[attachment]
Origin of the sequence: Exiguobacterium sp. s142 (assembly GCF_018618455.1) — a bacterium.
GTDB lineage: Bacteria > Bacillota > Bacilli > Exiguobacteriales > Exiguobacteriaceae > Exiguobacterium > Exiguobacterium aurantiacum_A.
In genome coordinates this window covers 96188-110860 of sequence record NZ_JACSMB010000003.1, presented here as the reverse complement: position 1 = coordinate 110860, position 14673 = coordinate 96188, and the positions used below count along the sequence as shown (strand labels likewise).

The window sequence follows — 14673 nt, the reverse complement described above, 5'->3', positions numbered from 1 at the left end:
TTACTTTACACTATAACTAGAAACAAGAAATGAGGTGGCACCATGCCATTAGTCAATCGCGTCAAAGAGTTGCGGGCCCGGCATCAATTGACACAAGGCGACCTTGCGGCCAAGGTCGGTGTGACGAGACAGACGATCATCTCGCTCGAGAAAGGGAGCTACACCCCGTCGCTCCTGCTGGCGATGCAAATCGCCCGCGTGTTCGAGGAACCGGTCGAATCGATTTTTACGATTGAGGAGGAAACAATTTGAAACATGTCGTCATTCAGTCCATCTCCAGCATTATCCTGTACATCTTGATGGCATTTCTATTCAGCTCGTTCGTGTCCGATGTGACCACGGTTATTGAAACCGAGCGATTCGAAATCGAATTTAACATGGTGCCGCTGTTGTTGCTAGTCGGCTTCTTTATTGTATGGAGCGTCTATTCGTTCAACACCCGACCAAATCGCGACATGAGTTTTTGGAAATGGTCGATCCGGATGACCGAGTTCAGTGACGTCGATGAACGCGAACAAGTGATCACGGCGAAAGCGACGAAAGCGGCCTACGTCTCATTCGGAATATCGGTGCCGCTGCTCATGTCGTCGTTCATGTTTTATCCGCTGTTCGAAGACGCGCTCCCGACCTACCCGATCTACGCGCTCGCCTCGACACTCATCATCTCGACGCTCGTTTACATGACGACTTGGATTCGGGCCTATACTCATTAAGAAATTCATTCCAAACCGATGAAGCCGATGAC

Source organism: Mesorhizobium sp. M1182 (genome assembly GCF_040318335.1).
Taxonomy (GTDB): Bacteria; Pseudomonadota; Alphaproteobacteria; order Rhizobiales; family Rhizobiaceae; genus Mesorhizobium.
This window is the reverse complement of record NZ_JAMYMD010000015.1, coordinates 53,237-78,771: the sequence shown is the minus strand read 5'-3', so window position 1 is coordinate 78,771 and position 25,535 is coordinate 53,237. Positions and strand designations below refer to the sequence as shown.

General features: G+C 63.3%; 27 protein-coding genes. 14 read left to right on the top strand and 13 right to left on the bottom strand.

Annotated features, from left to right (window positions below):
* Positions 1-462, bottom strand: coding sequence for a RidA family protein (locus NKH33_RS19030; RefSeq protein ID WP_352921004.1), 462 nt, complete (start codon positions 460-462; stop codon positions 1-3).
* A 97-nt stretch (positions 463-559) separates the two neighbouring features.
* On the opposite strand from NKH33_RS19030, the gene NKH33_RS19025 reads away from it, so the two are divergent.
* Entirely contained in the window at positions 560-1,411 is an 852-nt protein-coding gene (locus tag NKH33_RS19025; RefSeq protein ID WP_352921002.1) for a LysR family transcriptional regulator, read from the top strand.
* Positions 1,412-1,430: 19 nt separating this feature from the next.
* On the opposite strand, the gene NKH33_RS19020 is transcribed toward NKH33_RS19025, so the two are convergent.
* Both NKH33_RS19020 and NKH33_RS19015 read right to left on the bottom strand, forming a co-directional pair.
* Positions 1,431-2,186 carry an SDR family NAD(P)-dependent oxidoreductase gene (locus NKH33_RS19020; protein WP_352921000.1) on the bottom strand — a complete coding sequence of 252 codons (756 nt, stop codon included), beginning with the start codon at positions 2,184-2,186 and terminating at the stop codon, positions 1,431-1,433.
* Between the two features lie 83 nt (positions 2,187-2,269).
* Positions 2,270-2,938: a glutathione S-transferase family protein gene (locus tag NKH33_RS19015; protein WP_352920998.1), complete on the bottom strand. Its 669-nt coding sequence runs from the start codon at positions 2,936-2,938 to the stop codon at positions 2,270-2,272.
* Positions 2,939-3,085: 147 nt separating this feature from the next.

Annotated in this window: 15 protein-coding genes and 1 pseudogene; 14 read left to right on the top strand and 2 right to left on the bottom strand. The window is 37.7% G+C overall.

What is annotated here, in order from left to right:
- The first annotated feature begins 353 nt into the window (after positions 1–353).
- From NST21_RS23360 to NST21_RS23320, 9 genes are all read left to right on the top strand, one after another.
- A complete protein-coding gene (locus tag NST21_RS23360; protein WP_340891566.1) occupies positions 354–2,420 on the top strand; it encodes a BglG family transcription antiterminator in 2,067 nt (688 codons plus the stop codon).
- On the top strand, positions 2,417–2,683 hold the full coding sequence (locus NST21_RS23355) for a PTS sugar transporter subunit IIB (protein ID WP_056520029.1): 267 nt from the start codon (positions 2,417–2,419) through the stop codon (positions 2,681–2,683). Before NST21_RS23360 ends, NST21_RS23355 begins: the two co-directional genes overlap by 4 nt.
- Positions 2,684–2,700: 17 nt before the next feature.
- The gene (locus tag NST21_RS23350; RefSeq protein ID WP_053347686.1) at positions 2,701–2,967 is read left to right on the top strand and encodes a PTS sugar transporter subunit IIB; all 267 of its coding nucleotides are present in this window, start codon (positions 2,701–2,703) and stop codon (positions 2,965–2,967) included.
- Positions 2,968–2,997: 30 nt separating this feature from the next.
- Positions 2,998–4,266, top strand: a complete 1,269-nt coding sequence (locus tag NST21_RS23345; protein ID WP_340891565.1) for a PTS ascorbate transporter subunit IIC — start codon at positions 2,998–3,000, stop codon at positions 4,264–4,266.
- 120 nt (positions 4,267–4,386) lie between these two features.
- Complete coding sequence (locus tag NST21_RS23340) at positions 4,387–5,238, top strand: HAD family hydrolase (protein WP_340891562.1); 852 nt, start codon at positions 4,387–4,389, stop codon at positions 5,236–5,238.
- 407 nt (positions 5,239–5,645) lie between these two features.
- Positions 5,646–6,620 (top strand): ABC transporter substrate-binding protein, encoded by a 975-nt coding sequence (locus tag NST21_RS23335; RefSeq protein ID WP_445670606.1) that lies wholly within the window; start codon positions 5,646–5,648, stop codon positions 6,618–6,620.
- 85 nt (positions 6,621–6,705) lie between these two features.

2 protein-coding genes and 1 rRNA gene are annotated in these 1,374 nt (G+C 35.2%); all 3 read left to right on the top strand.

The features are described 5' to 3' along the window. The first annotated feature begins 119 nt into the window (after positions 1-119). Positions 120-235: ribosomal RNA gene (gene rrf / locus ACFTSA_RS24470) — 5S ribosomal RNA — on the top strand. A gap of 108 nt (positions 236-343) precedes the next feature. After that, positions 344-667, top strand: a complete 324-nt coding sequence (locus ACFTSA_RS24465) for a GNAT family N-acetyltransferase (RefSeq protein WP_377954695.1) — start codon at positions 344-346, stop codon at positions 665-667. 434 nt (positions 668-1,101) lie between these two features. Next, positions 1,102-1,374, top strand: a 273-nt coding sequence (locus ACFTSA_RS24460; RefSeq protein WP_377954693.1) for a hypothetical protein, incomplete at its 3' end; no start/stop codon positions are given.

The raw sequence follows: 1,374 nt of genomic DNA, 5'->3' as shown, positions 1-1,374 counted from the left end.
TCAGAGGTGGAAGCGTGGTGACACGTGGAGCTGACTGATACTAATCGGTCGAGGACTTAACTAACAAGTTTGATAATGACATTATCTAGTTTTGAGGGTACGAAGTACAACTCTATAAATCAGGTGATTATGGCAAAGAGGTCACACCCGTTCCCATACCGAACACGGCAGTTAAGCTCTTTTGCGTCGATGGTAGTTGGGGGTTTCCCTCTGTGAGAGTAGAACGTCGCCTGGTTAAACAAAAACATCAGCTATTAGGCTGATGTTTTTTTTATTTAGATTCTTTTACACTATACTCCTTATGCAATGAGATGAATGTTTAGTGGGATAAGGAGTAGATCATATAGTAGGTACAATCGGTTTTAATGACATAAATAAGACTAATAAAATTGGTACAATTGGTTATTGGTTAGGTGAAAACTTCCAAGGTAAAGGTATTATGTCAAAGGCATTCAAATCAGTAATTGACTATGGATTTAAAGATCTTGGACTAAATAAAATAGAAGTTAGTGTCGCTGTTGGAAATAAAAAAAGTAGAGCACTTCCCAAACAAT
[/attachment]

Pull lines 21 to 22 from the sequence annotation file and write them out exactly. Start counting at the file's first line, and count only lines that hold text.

* Positions 2,939-3,085: 147 nt separating this feature from the next.

Annotated in this window: 15 protein-coding genes and 1 pseudogene; 14 read left to right on the top strand and 2 right to left on the bottom strand. The window is 37.7% G+C overall.